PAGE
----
Still stinging from the blame and lawsuits directed its way in the 2008 crisis, S&P Global Ratings agency is trying to get out in front of the default tsunami now rising in corporate debt markets around the world.
Already north of $50 trillion in 2015, corporate debt globally is expected to increase another 50% over the next 4 years driven by expansive monetary policies from central banks and value-blind buyers gobbling up risky assets. Here is the graphic courtesy of the Financial Times.
Here is the bottom line: Credit quality has been deteriorating since 2015 with 2/5ths of non-financial corporations in S&P’s sample already highly leveraged and growth in corporate borrowing now outpacing economic growth.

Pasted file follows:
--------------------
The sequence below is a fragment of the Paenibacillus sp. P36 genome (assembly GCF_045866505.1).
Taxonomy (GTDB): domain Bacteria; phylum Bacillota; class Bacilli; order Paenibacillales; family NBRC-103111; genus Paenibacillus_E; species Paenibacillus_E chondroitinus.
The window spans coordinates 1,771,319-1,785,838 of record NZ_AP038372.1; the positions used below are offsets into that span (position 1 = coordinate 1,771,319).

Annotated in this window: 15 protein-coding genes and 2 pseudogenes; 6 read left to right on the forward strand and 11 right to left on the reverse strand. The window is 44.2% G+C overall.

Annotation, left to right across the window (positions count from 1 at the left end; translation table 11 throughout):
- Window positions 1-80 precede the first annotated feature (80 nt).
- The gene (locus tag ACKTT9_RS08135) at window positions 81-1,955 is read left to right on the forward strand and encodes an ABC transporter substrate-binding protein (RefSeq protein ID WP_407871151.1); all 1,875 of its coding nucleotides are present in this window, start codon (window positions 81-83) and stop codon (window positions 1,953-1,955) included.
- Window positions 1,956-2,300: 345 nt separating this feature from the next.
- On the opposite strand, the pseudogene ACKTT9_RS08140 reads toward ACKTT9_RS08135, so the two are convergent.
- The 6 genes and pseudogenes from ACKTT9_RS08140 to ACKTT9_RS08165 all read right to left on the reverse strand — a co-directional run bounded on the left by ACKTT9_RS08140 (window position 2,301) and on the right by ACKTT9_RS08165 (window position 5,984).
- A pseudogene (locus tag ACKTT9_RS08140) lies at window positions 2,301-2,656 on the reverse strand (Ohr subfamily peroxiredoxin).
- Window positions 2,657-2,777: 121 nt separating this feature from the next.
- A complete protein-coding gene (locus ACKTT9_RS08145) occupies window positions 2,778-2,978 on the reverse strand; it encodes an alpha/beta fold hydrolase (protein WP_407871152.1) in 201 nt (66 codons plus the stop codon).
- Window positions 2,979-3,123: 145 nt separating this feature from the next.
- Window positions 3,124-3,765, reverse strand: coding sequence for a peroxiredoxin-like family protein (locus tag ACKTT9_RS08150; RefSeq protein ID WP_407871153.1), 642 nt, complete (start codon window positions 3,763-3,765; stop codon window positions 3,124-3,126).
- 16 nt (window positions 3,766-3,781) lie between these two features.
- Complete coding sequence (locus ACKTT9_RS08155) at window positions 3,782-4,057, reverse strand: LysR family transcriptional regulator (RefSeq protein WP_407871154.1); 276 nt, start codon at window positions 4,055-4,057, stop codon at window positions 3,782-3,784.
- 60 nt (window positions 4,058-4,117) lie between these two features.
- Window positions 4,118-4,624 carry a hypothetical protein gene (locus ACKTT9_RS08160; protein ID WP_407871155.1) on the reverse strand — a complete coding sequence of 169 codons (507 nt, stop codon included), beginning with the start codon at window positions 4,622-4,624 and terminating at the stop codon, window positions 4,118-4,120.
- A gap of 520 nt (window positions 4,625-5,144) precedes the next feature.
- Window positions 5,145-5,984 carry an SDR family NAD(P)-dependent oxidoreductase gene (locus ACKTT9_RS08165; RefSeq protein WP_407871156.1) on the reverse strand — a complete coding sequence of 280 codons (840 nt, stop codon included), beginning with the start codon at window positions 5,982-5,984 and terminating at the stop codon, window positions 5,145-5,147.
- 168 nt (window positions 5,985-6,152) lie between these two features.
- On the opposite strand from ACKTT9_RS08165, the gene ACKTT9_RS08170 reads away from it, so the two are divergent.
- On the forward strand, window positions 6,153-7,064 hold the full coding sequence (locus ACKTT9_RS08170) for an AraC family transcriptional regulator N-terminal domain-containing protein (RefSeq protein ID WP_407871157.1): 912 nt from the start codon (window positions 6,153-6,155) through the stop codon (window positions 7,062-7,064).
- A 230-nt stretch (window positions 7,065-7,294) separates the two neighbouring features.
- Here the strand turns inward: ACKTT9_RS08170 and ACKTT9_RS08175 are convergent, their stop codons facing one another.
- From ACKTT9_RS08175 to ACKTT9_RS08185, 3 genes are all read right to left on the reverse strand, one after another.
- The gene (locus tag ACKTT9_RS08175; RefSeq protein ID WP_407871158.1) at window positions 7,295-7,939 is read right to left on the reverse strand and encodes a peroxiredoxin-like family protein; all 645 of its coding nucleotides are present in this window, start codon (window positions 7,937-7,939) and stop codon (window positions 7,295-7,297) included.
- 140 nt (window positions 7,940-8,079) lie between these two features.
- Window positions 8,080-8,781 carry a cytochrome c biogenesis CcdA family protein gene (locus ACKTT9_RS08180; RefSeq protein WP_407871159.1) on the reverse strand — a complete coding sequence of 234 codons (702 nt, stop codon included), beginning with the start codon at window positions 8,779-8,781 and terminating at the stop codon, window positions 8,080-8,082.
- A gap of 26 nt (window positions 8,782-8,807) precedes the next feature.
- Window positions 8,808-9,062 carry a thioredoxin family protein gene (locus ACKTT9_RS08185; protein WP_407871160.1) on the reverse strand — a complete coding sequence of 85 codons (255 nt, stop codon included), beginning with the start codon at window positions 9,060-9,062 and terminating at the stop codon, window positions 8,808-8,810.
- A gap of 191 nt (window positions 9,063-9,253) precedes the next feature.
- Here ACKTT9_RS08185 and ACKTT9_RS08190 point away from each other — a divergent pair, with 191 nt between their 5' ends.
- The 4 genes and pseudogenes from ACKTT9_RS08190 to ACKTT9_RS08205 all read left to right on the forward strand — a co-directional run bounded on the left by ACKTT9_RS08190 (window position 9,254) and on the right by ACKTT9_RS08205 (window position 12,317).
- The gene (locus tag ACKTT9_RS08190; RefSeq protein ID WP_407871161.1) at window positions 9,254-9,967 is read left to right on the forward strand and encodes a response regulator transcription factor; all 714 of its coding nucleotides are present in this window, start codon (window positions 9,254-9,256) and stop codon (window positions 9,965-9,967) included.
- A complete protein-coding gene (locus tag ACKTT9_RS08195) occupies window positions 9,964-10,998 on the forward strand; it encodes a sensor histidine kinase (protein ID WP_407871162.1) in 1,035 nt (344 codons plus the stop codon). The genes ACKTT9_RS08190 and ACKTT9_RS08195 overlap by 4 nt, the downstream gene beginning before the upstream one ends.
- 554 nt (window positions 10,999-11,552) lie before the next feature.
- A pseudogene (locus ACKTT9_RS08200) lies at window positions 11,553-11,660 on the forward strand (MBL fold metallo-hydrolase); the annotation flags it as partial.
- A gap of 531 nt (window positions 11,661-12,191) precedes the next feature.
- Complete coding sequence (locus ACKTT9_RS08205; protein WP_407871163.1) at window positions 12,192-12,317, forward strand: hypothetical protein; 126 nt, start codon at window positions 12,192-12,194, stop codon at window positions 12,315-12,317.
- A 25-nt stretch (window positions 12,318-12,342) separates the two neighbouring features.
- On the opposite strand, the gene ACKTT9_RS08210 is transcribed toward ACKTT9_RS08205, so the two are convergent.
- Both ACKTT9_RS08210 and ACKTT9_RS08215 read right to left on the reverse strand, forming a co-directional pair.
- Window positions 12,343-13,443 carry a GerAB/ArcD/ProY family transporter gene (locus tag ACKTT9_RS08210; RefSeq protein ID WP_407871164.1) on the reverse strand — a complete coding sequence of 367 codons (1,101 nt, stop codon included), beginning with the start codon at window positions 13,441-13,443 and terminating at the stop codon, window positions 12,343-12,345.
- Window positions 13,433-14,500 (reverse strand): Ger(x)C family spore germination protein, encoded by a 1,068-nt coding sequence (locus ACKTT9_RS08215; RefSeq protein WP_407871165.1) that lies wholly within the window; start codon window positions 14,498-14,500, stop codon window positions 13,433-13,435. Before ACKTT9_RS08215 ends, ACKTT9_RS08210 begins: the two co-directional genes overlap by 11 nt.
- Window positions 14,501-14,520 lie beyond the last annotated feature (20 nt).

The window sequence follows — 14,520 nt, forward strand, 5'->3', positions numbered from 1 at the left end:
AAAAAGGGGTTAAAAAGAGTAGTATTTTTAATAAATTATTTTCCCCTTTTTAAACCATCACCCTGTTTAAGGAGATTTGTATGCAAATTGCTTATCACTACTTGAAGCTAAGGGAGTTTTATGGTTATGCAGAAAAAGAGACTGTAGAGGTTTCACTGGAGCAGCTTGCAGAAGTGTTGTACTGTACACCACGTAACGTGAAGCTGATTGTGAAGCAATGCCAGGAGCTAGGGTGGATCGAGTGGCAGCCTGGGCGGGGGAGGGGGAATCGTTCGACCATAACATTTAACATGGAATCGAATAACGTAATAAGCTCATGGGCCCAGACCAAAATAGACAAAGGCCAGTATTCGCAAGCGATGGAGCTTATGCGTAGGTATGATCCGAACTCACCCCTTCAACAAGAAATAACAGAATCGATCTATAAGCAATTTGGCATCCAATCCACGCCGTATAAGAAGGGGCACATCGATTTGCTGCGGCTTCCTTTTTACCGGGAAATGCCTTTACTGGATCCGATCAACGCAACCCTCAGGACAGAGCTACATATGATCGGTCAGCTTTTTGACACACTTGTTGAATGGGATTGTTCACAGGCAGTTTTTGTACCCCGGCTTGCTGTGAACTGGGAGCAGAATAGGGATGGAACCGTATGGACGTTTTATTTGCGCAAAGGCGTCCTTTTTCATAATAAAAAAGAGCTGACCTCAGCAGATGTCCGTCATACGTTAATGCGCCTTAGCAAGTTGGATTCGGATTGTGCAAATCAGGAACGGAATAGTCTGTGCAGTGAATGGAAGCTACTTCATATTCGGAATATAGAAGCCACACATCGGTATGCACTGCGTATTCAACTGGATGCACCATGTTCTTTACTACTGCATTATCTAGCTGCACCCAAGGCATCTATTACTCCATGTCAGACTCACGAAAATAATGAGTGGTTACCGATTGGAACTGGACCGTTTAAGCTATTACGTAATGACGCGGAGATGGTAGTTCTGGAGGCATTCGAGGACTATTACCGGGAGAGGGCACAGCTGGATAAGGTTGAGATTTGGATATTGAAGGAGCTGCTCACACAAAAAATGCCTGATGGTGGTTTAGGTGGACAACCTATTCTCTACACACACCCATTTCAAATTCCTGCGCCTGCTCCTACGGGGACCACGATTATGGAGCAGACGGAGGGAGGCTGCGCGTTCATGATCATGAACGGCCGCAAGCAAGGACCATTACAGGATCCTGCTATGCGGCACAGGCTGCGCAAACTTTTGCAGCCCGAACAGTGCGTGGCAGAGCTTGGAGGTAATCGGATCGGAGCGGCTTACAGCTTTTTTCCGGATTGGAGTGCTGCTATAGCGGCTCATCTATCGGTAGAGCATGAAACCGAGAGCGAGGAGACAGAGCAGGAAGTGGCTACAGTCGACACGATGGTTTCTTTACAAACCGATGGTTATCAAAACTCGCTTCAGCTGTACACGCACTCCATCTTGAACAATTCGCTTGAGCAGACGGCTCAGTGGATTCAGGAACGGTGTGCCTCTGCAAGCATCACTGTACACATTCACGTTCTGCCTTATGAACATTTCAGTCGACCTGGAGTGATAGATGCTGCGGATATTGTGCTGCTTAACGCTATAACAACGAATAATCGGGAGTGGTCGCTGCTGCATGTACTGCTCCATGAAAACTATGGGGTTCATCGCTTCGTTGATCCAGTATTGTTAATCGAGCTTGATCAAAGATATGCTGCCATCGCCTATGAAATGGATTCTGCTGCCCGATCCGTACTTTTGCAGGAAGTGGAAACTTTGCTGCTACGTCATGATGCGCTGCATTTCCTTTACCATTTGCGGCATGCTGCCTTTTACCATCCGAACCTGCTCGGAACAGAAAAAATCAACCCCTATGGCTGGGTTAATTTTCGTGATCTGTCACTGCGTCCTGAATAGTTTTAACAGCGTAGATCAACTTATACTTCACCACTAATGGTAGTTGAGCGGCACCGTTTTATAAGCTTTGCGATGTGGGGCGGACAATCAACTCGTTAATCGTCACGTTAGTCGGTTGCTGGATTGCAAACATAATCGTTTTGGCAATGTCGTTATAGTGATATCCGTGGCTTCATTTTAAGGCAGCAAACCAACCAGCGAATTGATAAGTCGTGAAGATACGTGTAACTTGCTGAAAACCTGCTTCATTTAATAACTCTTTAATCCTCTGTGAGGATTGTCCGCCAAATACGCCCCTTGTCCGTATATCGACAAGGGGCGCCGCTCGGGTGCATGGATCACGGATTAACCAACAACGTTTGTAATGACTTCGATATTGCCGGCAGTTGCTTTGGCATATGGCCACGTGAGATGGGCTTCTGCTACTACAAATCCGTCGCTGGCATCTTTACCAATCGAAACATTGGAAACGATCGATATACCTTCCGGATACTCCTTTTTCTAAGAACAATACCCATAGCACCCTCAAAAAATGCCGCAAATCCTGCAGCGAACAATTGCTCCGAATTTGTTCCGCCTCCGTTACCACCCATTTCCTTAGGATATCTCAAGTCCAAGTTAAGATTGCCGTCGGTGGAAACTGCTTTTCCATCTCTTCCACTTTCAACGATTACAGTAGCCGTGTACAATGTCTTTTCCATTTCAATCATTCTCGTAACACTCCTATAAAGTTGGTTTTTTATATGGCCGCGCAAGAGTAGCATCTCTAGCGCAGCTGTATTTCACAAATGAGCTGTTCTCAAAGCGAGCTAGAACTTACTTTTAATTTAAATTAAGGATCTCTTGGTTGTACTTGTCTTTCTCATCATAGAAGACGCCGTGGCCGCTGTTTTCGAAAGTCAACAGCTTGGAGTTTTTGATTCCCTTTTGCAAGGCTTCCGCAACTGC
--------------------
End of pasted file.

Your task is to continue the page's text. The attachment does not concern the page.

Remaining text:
Never mind Brexit, S&P warns this is setting up to be “Crexit” where current holders look to dump falling assets all at once:
“A worst-case scenario would be a series of major negative surprises sparking a crisis of confidence around the globe. These unforeseen events could quickly destabilize the market, pushing investors and lenders to exit riskier positions (‘Crexit’ scenario). If mishandled, this could result in credit growth collapsing as it did during the global financial crisis in 2009.”